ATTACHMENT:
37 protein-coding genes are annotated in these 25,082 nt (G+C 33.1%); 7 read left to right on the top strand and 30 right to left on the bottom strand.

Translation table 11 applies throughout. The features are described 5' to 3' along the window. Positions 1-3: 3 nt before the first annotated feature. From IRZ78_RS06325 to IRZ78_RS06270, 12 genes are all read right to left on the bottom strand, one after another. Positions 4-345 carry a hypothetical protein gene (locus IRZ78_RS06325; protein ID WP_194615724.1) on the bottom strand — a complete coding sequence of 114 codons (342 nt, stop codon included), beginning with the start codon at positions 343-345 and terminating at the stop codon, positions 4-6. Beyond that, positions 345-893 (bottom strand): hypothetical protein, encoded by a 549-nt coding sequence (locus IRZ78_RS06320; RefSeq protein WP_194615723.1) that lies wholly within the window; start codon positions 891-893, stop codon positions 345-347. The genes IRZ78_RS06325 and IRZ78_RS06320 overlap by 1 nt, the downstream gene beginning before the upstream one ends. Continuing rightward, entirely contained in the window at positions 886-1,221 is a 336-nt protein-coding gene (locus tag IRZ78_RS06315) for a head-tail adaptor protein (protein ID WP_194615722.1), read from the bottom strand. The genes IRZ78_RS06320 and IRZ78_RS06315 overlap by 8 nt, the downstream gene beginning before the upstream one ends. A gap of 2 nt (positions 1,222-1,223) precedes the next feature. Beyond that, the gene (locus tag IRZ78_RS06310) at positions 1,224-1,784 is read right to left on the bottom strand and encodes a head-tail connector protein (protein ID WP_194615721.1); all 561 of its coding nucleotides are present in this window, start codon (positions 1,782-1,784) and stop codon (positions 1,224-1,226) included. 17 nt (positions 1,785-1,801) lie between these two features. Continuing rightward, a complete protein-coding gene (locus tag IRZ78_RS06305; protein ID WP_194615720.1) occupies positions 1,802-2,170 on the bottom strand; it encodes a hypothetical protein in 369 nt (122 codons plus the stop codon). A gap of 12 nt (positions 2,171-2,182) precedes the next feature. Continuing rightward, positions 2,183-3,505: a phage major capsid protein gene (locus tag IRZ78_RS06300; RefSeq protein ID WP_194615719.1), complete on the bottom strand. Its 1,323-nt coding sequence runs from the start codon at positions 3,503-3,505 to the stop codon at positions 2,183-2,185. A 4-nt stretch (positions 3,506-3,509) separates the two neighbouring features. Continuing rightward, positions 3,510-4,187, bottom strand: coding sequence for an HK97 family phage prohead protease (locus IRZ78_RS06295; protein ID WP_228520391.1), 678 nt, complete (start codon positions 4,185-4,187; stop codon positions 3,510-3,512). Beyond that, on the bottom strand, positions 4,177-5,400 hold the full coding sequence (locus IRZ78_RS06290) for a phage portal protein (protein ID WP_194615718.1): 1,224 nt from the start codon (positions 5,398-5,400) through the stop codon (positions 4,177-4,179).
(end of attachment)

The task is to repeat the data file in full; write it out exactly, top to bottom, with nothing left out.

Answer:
37 protein-coding genes are annotated in these 25,082 nt (G+C 33.1%); 7 read left to right on the top strand and 30 right to left on the bottom strand.

Translation table 11 applies throughout. The features are described 5' to 3' along the window. Positions 1-3: 3 nt before the first annotated feature. From IRZ78_RS06325 to IRZ78_RS06270, 12 genes are all read right to left on the bottom strand, one after another. Positions 4-345 carry a hypothetical protein gene (locus IRZ78_RS06325; protein ID WP_194615724.1) on the bottom strand — a complete coding sequence of 114 codons (342 nt, stop codon included), beginning with the start codon at positions 343-345 and terminating at the stop codon, positions 4-6. Beyond that, positions 345-893 (bottom strand): hypothetical protein, encoded by a 549-nt coding sequence (locus IRZ78_RS06320; RefSeq protein WP_194615723.1) that lies wholly within the window; start codon positions 891-893, stop codon positions 345-347. The genes IRZ78_RS06325 and IRZ78_RS06320 overlap by 1 nt, the downstream gene beginning before the upstream one ends. Continuing rightward, entirely contained in the window at positions 886-1,221 is a 336-nt protein-coding gene (locus tag IRZ78_RS06315) for a head-tail adaptor protein (protein ID WP_194615722.1), read from the bottom strand. The genes IRZ78_RS06320 and IRZ78_RS06315 overlap by 8 nt, the downstream gene beginning before the upstream one ends. A gap of 2 nt (positions 1,222-1,223) precedes the next feature. Beyond that, the gene (locus tag IRZ78_RS06310) at positions 1,224-1,784 is read right to left on the bottom strand and encodes a head-tail connector protein (protein ID WP_194615721.1); all 561 of its coding nucleotides are present in this window, start codon (positions 1,782-1,784) and stop codon (positions 1,224-1,226) included. 17 nt (positions 1,785-1,801) lie between these two features. Continuing rightward, a complete protein-coding gene (locus tag IRZ78_RS06305; protein ID WP_194615720.1) occupies positions 1,802-2,170 on the bottom strand; it encodes a hypothetical protein in 369 nt (122 codons plus the stop codon). A gap of 12 nt (positions 2,171-2,182) precedes the next feature. Continuing rightward, positions 2,183-3,505: a phage major capsid protein gene (locus tag IRZ78_RS06300; RefSeq protein ID WP_194615719.1), complete on the bottom strand. Its 1,323-nt coding sequence runs from the start codon at positions 3,503-3,505 to the stop codon at positions 2,183-2,185. A 4-nt stretch (positions 3,506-3,509) separates the two neighbouring features. Continuing rightward, positions 3,510-4,187, bottom strand: coding sequence for an HK97 family phage prohead protease (locus IRZ78_RS06295; protein ID WP_228520391.1), 678 nt, complete (start codon positions 4,185-4,187; stop codon positions 3,510-3,512). Beyond that, on the bottom strand, positions 4,177-5,400 hold the full coding sequence (locus IRZ78_RS06290) for a phage portal protein (protein ID WP_194615718.1): 1,224 nt from the start codon (positions 5,398-5,400) through the stop codon (positions 4,177-4,179).